# Enigmatic Code

Programming Enigma Puzzles

## Enigma 222: Hard astern

From New Scientist #1368, 28th July 1983 [link]

Admirals Drake, Jellicoe, Nelson and Raleigh were lately piped aboard HMS Beefeater for purposes of splicing the mainbrace. Each arrived immaculate in his well-cut uniform, did his share of the work to the full and departed with dignity barely askew. But (sh!) Drake presently realised that he had somehow come to be wearing a pair of trousers too small for him and a similarly tight feeling presently crept over Jellico. Nelson and Raleigh too found themselves clad in the wrong breeches.

Each promptly dispatched the trousers in his possession to one of the others. Each received one pair, not sent by the admiral to whom he had sent one and, alas, not his own. Nelson received a pair too tight for him.

Well, shiver my timbers, they then did the same again. Each sent off the pair in question. Each received a pair, not from the Admiral he had fired one at, not one which he had had already and still not his own. Drake received a pair too large for him, his own being now lodged with either Jellicoe or Nelson.

Note: I am waiting for a phone line to be connected at my new house, so I only have sporadic access to the internet at the moment. The current estimate is that the line will be connected at the end of September 2014.

[enigma222]

### One response to “Enigma 222: Hard astern”

1. Jim Randell 15 September 2014 at 2:10 pm

This Python program runs in 31ms.

I assumed that the trousers (and the Admirals) are different sizes, as the only way to tell you have the wrong trousers appears to be by the fit, and they each get three different wrong pairs.

```from itertools import permutations
from enigma import diff, printf

(D, J, N, R) = (0, 1, 2, 3)

# labels for the trousers (in size order)
ts = (1, 2, 3, 4)

# consider initial assignments
for t0 in permutations(ts):
# D will get pairs too small and too large, so is 2 or 3
# J gets a pair too small, so is 2, 3 or 4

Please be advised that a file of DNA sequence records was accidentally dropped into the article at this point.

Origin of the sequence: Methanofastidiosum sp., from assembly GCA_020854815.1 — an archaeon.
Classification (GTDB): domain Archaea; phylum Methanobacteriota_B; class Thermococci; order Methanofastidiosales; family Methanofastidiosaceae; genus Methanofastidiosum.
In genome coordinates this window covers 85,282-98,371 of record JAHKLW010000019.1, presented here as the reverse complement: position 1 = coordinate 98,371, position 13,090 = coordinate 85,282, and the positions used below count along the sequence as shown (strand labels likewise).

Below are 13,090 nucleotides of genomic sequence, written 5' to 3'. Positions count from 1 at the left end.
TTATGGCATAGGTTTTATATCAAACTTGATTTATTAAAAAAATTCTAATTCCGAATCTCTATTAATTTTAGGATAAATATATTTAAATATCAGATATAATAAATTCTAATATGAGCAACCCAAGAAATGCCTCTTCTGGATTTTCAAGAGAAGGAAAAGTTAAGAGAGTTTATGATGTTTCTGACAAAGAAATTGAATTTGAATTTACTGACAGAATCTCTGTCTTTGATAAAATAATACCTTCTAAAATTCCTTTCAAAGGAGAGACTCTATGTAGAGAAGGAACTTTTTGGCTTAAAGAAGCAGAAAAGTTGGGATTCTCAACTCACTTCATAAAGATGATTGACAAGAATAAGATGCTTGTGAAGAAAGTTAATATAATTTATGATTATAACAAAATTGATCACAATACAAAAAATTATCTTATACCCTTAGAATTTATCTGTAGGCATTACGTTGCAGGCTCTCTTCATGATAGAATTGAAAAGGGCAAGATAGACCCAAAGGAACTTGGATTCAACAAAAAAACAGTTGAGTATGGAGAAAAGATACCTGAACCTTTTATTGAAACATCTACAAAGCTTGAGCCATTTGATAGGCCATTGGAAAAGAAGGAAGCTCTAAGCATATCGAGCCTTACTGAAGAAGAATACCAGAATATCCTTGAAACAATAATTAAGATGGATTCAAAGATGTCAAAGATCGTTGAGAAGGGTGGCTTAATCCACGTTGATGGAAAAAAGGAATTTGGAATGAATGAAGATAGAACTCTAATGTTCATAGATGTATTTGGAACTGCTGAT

if t0[D] in (1, 4) or t0[J] == 1: continue

# choose the first assignment of trousers
for t1 in permutations(t0):
# D and J have trousers too small
# N and R have the wrong trousers
if not(t1[D] < t0[D] and t1[J] < t0[J] and t1[N] != t0[N] and t1[R] != t0[R]): continue

# choose the second assigment of trousers
for t2 in permutations(t0):
# N has a pair too tight, no-one has the right pair
if not(t2[D] != t0[D] and t2[J] != t0[J] and t2[N] < t0[N] and t2[R] != t0[R]): continue
# no-one has the same pair as before
if any(x == y for (x, y) in zip(t1, t2)): continue
# no-one swaps pairs with someone else
if any(t1[t2.index(t)] == t2[i] for (i, t) in enumerate(t1)): continue

# in the third assignment each gets the remaining pair of incorrect trousers
t3 = tuple(diff(t0, (t0[p], t1[p], t2[p]))[0] for p in (D, J, N, R))
# D has a pair too large, his own being with J or N
if not(t3[D] > t0[D] and t0[D] in (t3[J], t3[N])): continue
# but no-one swaps pairs with someone else
if any(t2[t3.index(t)] == t3[i] for (i, t) in enumerate(t2)): continue

printf("[{t0} => {t1} => {t2} => {t3}]")
s = 'DJNR'
print(', '.join(p + ' has ' +  s[t0.index(t3[i])] + '\'s' for (p, i) in zip(s, (D, J, N, R))))
```

Solution: Drake has Nelson’s; Jellicoe has Drake’s; Nelson has Raleigh’s; Raleigh has Jellicoe’s.